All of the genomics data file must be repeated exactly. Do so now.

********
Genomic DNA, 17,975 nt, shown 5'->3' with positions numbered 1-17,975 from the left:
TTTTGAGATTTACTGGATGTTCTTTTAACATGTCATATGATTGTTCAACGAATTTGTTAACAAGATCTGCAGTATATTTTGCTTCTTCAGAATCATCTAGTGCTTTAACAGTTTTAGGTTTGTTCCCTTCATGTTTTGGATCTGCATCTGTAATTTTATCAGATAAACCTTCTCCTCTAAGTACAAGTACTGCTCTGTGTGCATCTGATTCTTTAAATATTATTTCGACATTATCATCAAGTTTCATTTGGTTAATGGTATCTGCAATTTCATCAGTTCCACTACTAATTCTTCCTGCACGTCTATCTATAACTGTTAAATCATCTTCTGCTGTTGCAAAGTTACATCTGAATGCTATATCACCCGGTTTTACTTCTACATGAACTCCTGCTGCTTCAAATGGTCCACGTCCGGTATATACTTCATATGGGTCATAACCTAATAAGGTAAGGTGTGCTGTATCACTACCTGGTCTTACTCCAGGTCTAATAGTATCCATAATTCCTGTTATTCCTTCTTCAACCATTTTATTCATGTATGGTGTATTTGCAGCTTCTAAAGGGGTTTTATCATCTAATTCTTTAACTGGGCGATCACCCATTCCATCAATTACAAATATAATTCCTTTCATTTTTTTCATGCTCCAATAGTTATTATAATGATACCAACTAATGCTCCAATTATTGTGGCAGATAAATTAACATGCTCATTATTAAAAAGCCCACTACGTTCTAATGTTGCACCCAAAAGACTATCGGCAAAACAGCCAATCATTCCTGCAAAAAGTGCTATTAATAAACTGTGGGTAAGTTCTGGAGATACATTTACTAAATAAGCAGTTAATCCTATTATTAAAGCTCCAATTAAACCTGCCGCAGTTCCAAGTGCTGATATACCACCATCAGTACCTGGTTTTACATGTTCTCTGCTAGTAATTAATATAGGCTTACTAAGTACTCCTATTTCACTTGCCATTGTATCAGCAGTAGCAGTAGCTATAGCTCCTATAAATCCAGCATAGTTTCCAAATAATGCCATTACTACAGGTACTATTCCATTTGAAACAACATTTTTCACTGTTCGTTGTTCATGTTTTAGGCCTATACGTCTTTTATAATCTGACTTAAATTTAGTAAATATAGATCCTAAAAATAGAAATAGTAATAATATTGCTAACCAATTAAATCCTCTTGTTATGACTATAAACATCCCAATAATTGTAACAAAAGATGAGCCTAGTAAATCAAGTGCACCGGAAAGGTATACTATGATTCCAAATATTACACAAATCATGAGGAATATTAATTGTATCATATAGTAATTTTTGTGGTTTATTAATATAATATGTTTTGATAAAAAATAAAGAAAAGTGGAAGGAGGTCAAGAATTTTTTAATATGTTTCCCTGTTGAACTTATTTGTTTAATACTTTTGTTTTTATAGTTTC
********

Genomic DNA, 17,975 nt, shown 5'->3' with positions numbered 1-17,975 from the left:
TTTTGAGATTTACTGGATGTTCTTTTAACATGTCATATGATTGTTCAACGAATTTGTTAACAAGATCTGCAGTATATTTTGCTTCTTCAGAATCATCTAGTGCTTTAACAGTTTTAGGTTTGTTCCCTTCATGTTTTGGATCTGCATCTGTAATTTTATCAGATAAACCTTCTCCTCTAAGTACAAGTACTGCTCTGTGTGCATCTGATTCTTTAAATATTATTTCGACATTATCATCAAGTTTCATTTGGTTAATGGTATCTGCAATTTCATCAGTTCCACTACTAATTCTTCCTGCACGTCTATCTATAACTGTTAAATCATCTTCTGCTGTTGCAAAGTTACATCTGAATGCTATATCACCCGGTTTTACTTCTACATGAACTCCTGCTGCTTCAAATGGTCCACGTCCGGTATATACTTCATATGGGTCATAACCTAATAAGGTAAGGTGTGCTGTATCACTACCTGGTCTTACTCCAGGTCTAATAGTATCCATAATTCCTGTTATTCCTTCTTCAACCATTTTATTCATGTATGGTGTATTTGCAGCTTCTAAAGGGGTTTTATCATCTAATTCTTTAACTGGGCGATCACCCATTCCATCAATTACAAATATAATTCCTTTCATTTTTTTCATGCTCCAATAGTTATTATAATGATACCAACTAATGCTCCAATTATTGTGGCAGATAAATTAACATGCTCATTATTAAAAAGCCCACTACGTTCTAATGTTGCACCCAAAAGACTATCGGCAAAACAGCCAATCATTCCTGCAAAAAGTGCTATTAATAAACTGTGGGTAAGTTCTGGAGATACATTTACTAAATAAGCAGTTAATCCTATTATTAAAGCTCCAATTAAACCTGCCGCAGTTCCAAGTGCTGATATACCACCATCAGTACCTGGTTTTACATGTTCTCTGCTAGTAATTAATATAGGCTTACTAAGTACTCCTATTTCACTTGCCATTGTATCAGCAGTAGCAGTAGCTATAGCTCCTATAAATCCAGCATAGTTTCCAAATAATGCCATTACTACAGGTACTATTCCATTTGAAACAACATTTTTCACTGTTCGTTGTTCATGTTTTAGGCCTATACGTCTTTTATAATCTGACTTAAATTTAGTAAATATAGATCCTAAAAATAGAAATAGTAATAATATTGCTAACCAATTAAATCCTCTTGTTATGACTATAAACATCCCAATAATTGTAACAAAAGATGAGCCTAGTAAATCAAGTGCACCGGAAAGGTATACTATGATTCCAAATATTACACAAATCATGAGGAATATTAATTGTATCATATAGTAATTTTTGTGGTTTATTAATATAATATGTTTTGATAAAAAATAAAGAAAAGTGGAAGGAGGTCAAGAATTTTTTAATATGTTTCCCTGTTGAACTTATTTGTTTAATACTTTTGTTTTTATAGTTTC